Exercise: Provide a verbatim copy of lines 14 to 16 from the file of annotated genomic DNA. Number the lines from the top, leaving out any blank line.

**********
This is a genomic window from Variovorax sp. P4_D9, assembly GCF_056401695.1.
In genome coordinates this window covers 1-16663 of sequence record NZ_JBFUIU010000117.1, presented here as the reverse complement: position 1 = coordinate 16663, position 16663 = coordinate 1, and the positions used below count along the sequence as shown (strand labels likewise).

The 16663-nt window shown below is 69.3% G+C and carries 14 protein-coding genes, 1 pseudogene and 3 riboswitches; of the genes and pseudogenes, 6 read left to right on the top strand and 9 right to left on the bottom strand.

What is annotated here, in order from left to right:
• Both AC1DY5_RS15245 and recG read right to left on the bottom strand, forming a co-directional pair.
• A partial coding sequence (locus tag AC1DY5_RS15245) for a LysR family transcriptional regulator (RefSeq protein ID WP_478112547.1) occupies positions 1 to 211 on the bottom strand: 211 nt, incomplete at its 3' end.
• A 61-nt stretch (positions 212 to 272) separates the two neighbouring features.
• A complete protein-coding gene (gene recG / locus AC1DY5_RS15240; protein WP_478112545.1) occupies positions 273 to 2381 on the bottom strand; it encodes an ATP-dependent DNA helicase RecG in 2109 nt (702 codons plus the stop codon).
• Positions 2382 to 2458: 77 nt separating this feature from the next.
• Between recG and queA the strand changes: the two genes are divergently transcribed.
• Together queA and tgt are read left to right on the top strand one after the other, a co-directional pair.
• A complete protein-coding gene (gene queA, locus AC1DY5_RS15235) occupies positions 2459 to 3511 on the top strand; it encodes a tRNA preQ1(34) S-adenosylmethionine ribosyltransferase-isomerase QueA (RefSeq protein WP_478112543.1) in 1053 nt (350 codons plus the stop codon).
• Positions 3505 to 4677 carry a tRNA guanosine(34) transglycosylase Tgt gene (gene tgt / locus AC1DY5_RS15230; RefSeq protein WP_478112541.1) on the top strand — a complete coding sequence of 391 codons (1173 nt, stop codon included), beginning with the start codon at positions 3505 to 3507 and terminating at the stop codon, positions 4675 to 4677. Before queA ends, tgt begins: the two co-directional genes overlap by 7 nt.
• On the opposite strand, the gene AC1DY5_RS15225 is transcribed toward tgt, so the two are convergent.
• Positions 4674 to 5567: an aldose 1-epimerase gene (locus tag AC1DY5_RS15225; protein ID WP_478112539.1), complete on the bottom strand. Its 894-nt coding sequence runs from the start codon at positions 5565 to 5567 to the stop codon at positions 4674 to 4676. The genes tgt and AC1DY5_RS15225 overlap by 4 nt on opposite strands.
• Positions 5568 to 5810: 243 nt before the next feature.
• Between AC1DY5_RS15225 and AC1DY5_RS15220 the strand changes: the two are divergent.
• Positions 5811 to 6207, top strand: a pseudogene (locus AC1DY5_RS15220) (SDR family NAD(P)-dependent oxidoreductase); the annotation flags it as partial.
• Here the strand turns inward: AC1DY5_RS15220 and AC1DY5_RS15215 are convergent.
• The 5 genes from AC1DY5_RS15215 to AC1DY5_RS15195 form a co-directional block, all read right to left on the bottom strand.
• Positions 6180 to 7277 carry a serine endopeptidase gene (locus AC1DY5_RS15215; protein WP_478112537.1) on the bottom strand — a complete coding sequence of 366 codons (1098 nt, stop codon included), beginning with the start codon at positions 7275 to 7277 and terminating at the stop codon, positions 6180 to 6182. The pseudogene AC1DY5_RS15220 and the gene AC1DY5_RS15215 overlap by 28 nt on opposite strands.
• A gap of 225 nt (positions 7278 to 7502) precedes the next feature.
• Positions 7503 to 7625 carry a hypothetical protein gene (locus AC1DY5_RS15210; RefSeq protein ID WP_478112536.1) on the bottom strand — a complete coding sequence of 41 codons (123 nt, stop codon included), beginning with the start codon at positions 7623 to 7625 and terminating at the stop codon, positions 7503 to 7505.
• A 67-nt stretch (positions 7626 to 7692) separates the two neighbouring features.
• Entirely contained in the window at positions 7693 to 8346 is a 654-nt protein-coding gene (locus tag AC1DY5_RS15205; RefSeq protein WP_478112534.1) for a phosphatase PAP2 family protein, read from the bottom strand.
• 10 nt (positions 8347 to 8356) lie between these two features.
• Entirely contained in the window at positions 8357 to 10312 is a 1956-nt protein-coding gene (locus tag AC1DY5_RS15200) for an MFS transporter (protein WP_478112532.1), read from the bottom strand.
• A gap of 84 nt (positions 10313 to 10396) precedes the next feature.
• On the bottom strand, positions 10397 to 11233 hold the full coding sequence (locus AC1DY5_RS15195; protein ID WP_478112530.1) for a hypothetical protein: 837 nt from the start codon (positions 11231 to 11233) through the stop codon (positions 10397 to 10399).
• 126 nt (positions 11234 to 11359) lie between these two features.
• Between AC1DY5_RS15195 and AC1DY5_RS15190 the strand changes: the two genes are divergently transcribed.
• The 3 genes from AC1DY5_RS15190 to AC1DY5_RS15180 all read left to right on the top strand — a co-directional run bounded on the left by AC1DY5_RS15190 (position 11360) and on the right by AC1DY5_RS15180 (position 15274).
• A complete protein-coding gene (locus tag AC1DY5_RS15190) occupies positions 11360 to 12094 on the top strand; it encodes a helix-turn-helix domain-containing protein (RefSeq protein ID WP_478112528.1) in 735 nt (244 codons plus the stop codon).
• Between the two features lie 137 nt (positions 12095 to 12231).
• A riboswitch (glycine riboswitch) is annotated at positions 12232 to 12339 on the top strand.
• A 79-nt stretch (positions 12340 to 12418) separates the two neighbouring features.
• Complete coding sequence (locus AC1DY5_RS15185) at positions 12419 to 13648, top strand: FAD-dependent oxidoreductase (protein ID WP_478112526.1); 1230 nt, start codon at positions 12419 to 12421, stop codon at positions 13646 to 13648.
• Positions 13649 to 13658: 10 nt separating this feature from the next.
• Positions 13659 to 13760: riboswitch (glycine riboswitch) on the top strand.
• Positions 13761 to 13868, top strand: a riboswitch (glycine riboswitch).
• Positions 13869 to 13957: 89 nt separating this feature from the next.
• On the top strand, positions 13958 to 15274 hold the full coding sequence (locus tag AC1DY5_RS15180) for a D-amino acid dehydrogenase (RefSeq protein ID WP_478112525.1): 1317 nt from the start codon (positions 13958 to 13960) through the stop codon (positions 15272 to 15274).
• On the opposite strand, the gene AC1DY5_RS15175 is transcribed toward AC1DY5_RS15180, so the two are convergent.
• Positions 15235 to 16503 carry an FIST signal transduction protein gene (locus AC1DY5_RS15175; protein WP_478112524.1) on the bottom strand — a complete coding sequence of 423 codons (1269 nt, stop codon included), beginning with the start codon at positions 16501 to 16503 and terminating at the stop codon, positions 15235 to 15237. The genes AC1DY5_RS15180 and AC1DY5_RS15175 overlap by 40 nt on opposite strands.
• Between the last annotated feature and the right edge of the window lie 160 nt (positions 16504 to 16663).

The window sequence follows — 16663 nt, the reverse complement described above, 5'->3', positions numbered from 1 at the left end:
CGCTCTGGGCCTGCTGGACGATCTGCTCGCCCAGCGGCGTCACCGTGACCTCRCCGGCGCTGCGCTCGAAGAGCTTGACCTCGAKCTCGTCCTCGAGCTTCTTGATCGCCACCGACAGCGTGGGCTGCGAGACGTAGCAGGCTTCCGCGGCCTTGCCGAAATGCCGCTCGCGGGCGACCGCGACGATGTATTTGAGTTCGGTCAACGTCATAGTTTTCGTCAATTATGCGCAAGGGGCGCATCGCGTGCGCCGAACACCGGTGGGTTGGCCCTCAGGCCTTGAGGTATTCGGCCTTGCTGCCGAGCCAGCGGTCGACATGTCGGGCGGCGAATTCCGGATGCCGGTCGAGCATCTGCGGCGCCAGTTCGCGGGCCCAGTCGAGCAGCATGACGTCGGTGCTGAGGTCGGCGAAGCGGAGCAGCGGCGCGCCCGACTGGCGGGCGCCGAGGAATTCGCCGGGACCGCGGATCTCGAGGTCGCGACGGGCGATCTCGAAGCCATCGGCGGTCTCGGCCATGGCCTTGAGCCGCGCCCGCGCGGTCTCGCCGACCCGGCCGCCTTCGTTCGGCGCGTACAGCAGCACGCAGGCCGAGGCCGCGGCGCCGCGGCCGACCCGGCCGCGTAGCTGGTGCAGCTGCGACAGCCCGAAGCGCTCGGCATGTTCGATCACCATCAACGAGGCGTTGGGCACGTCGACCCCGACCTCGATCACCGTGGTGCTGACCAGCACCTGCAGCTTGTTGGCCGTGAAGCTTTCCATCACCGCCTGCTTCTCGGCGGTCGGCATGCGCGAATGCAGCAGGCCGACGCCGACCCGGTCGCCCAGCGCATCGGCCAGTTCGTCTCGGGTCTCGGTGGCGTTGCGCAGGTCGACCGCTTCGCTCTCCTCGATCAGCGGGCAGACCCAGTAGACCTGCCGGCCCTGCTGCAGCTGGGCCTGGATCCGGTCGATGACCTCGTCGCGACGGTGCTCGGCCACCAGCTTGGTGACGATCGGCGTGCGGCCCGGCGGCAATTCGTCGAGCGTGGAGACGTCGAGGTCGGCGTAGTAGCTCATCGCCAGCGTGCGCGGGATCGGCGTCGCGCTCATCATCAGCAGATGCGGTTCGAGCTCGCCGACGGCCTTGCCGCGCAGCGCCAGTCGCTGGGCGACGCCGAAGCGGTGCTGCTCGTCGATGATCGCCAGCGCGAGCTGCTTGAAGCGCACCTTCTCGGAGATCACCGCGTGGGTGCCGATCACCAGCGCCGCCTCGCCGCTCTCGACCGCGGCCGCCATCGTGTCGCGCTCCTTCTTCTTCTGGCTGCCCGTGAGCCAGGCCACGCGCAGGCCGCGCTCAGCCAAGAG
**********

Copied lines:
• On the opposite strand, the gene AC1DY5_RS15225 is transcribed toward tgt, so the two are convergent.
• Positions 4674 to 5567: an aldose 1-epimerase gene (locus tag AC1DY5_RS15225; protein ID WP_478112539.1), complete on the bottom strand. Its 894-nt coding sequence runs from the start codon at positions 5565 to 5567 to the stop codon at positions 4674 to 4676. The genes tgt and AC1DY5_RS15225 overlap by 4 nt on opposite strands.
• Positions 5568 to 5810: 243 nt before the next feature.